There has been a lot of talk in the past week about prison privatisation. This was sparked by dramatic footage out of Parklea Correctional Centre of an inmate filming contraband he claimed had been smuggled in by officers.
This was, of course, shocking to the public and prompted a quick response from Corrective Services (CSNSW), which ordered a public prison governor and team to review Parklea’s operations. This video won’t have come as a shock to any of the state’s prison officers. They are aware of the constant battle to keep contraband out of prisons. They know that, despite their best efforts, sometimes they fail.
What may surprise the public is that in NSW, we don’t have (and have never had) clear and consistent measures of how each prison is performing in controlling contraband, drug use, or a range of other factors critical to a centre’s safety and security.
This was highlighted by the Auditor-General last year: “CSNSW did not set clear KPIs or targets for public correctional centre general managers. As a result, general managers were unclear about … expectations, individual centre performance could not be assessed, and it is difficult to vary performance expectations in response to changing operating environments.”
That’s why the NSW government has introduced a program of benchmarking. Under benchmarking, for the first time, all prisons – public and private – will have clear and consistent performance standards by which they are measured.
Along with presence of contraband and illicit drug use by inmates, prisons will be measured on assaults, self-harm and time-out-of-cell and programs for inmates. For the first time, the results of individual prisons will be published.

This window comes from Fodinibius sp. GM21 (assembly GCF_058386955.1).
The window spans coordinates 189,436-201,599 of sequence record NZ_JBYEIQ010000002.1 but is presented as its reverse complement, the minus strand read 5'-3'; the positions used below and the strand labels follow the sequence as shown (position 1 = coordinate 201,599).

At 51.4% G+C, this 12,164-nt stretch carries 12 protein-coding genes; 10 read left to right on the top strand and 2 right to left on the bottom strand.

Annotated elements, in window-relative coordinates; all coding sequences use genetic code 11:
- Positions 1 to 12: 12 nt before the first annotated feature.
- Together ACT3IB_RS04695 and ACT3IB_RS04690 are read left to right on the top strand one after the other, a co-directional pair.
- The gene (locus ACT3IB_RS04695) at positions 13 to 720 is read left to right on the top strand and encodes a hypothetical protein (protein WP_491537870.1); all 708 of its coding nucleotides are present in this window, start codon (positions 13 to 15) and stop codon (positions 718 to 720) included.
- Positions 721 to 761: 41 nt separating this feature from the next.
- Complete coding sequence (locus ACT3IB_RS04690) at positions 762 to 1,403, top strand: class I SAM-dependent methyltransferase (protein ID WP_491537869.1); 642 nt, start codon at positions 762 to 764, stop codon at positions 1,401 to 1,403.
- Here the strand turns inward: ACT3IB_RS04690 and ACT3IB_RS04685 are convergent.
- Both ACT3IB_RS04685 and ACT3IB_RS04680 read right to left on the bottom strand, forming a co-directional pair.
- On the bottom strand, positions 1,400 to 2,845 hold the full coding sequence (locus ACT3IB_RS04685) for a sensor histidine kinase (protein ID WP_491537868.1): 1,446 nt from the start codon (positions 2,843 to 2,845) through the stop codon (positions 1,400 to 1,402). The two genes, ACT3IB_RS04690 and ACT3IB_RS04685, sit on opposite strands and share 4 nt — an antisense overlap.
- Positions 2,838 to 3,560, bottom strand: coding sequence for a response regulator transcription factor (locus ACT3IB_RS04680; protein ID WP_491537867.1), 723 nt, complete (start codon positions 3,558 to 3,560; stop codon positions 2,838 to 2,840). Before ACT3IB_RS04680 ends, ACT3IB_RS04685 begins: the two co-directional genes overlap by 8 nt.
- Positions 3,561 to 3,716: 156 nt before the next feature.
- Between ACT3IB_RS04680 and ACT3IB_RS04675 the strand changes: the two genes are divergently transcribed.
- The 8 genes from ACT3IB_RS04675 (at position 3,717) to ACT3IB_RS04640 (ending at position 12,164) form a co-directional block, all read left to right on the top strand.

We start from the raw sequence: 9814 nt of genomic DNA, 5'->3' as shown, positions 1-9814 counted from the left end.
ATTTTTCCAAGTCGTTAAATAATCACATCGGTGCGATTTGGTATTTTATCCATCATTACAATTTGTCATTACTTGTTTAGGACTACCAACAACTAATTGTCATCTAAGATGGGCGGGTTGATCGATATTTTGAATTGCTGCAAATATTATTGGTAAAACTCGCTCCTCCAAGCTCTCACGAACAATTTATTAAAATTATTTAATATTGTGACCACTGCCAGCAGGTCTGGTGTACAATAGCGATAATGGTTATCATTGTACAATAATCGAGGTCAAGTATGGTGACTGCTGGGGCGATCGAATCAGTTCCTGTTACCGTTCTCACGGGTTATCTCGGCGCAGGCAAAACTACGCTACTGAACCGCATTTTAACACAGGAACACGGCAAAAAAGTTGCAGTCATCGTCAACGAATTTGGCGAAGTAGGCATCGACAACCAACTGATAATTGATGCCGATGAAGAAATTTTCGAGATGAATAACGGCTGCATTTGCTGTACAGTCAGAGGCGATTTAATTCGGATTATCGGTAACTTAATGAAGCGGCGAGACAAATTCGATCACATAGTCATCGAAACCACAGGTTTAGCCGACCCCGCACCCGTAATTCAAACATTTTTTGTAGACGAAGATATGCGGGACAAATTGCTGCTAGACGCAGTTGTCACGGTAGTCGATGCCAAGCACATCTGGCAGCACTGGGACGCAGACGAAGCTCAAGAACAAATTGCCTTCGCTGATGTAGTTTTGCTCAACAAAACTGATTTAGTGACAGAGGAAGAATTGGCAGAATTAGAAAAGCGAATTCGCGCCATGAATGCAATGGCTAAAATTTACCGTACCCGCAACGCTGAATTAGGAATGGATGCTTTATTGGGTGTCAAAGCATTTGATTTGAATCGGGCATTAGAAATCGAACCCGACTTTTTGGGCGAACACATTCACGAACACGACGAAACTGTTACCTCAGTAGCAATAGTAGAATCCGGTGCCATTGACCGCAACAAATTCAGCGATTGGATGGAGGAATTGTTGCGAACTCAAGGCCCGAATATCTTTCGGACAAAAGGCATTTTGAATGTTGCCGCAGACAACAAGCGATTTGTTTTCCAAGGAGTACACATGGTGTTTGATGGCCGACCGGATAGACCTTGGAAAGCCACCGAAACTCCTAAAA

This will create an accountability similar to that which applies to the NSW Police.
Consultation is under way with local managers and staff to ensure that each prison will be resourced according to inmate numbers, security classification and operations, to achieve the desired outcomes.
This resourcing, which includes staffing, is primarily based on examples of best operational practice that already occur within public centres across NSW, with limited reference to the management structures used in private and interstate public prisons.
Importantly, CSNSW is asking local management and staff to bring forward their ideas about how they might improve practices, based on their own knowledge and experience of their centre. Benchmarking will allow CSNSW to identify which prisons are doing well and where they need improvement.
The ultimate point of these reforms is a stronger prison system focused on better outcomes and value for money. That seems a reasonable expectation. This is not a race to the bottom in cost or quality. To the contrary, the managers of the NSW correctional system are being challenged to deliver prison services that are demonstrably safer, more secure and more humane than in the past. To support that, there is unprecedented investment by government into new prison infrastructure ($3.8 billion over four years) and a $237 million investment over four years to improve programs and interventions with offenders, to stop them reoffending.
A large chunk of that money will go into hiring more prison officers and programs staff.
This is no doubt a challenging reform for the oldest public service in Australia – the NSW prison system. It is encouraging that the improvement agenda has been adopted by the first prisons to undergo benchmarking, and also by staff at John Morony Correctional Centre which has recently undergone market testing.
Market testing is an alternative to benchmarking where a prison is exposed to competition to encourage innovation and improvement. Some expected that the right to manage John Morony would go to a private provider, but the government recently announced that the in-house team was the preferred bidder.
Final negotiations are still under way, but there has been overwhelming support from the rank-and-file, many of whom have welcomed the opportunity to prove that they can run a quality, cost-effective and accountable prison.
Author Gary Sturgess is an ANZSOG Faculty member and chairs an interdepartmental committee advising the NSW government on the reform of prisons. This article was originally published on The Daily Telegraph.